Search Patterns and Misconceptions
Earlier today, in the first half of the opening game of World Cup 2010 between South Africa and Mexico, a Mexican forward scored a goal. The referee from Uzbekistan disallowed the goal because it was scored from an offside position.
It was immediately clear to me that the referee made a very big and obvious mistake, as at the time the ball was passed to the forward who scored the goal, a South African defender was standing right on
the goal line. No offside. Goal should have been counted.
At half time, I checked the game commentary on the internet and it read that the referee's decision was very correct. I was surprised. I immediately went to the official rules, looking for an obscure detail in the offside rule that made this position an offside, despite the defender clearly closer to the goal than the forward. Here's the relevant part from the official rules of the game
A player is in an offside position if:
• he is nearer to his opponents’ goal line than both the ball and the
I was staring at this part for a while, stumbled. Then it made sense. In fact, there was nothing I did not know about the offside rule. The Mexican player was indeed closer than the second-last opponent, who in this case was the South African goalkeeper
What happened here?
In the game of football, an offside situation happens many times. What usually happens is the forward being closer to the opponent's goal than the opponent's last field player
, usually a defender.
A while ago, my team mate Guy (snake catcher
) introduced me to the concept of a "Search Pattern". Animals' and humans' brains are trained to recognize specific visual patterns and react quickly. Animals use this to recognize a predator and get away quickly. As a football fan, when there is a goal scoring opportunity, my brain is trained to look for a defender between the forward and the goal at the moment when the ball is passed to the forward. If there is such a defender - no offside. If there isn't - offside. My brain got trained this way because that's how an offside situation happens 99.9% of the time, but not because that's the rule.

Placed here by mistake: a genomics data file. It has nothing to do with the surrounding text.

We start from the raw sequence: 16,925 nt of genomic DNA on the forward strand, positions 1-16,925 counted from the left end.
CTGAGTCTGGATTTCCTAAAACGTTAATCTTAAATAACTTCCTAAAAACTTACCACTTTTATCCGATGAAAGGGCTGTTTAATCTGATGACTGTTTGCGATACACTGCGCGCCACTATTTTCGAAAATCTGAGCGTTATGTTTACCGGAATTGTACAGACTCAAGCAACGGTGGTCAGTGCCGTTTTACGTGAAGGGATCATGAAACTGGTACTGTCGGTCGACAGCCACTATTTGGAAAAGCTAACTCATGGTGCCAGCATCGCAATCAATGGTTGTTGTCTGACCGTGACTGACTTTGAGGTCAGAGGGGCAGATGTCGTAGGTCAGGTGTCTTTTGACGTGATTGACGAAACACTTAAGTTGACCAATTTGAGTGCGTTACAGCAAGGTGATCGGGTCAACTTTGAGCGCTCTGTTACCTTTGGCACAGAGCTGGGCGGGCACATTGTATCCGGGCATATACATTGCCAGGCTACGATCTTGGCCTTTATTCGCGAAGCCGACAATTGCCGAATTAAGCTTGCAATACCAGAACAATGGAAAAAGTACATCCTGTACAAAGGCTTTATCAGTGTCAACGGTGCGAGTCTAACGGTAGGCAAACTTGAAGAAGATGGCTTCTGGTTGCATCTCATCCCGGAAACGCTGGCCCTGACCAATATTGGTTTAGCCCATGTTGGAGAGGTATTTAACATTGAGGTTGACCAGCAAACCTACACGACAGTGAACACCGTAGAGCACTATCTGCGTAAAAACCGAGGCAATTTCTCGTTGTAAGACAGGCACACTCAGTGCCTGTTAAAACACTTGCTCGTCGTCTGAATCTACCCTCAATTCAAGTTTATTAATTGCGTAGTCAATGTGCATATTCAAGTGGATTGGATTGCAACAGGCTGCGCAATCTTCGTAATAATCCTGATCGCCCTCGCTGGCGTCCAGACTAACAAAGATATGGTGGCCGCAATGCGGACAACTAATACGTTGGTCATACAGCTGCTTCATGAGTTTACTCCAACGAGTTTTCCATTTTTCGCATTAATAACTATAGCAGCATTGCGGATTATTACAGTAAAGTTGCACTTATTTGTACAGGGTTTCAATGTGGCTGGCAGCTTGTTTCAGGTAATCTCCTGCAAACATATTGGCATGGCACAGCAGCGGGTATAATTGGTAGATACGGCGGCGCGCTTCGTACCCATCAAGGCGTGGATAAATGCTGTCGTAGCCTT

The rule doesn't require a defender to be closer to the goal to not have an offside, but rather at least 2 opponents. It just happens to be that one of them is the goalkeeper and the other is a defender. In the case of the disallowed goal for Mexico, the goalkeeper was further away from his goal than the defender who stood on the line.
Another hint the search pattern is in place: in case of an offside, the TV usually shows a replay of the moment, with the forward and the relevant opponent marked with lines across the field, to help the viewer decide whether there's an offside or not. In this case, the director in charge of the translation marked the forward and the defender who stood on the goal line. Just as I, he was looking for the regular search pattern his brain was trained for.Changing the Rules
In 1998 the offside rule was abolished in hockey (field hockey, not ice).
In march this year, FIFA president Sepp Blatter met with the president of hockey's governing body Leandro Negre to ask questions about hockey's experience. Turns out that hockey never looked back: the scoring went up, the mid field became less crowded and the number of highly contested (and also incorrect) referee decisions went down.
Blatter is considering abolishing the offside rule in football as well.
Of course, rules in sports are constantly being changed, in football too. The experience of hockey must be encouraging.
Will the scoring go up in football? For sure. 99% of disallowed goals are because the scorer was in an offside position.
Will the mid field become less crowded and more open? Logically - forwards who will be less afraid to be caught offside will advance closer to the goal. Defenders will have to follow the forwards. Hockey's experience also points in that direction.
Most importantly - many of referees' crucial mistakes that are "ruining" games are involving a controversial offside call. These will be eliminated.
In short: objectively, the game will probably become more enjoyable and more fair.
So should the offside rule be abolished? No way.
Football is so rich in history, so important and so widely recognized that the offside rule is not to be considered as an arbitrary man made decision. In a sense, it is closer to an axiom of mathematics, not proved and not discovered. It simply is.
I hope Sepp Blatter knows that.
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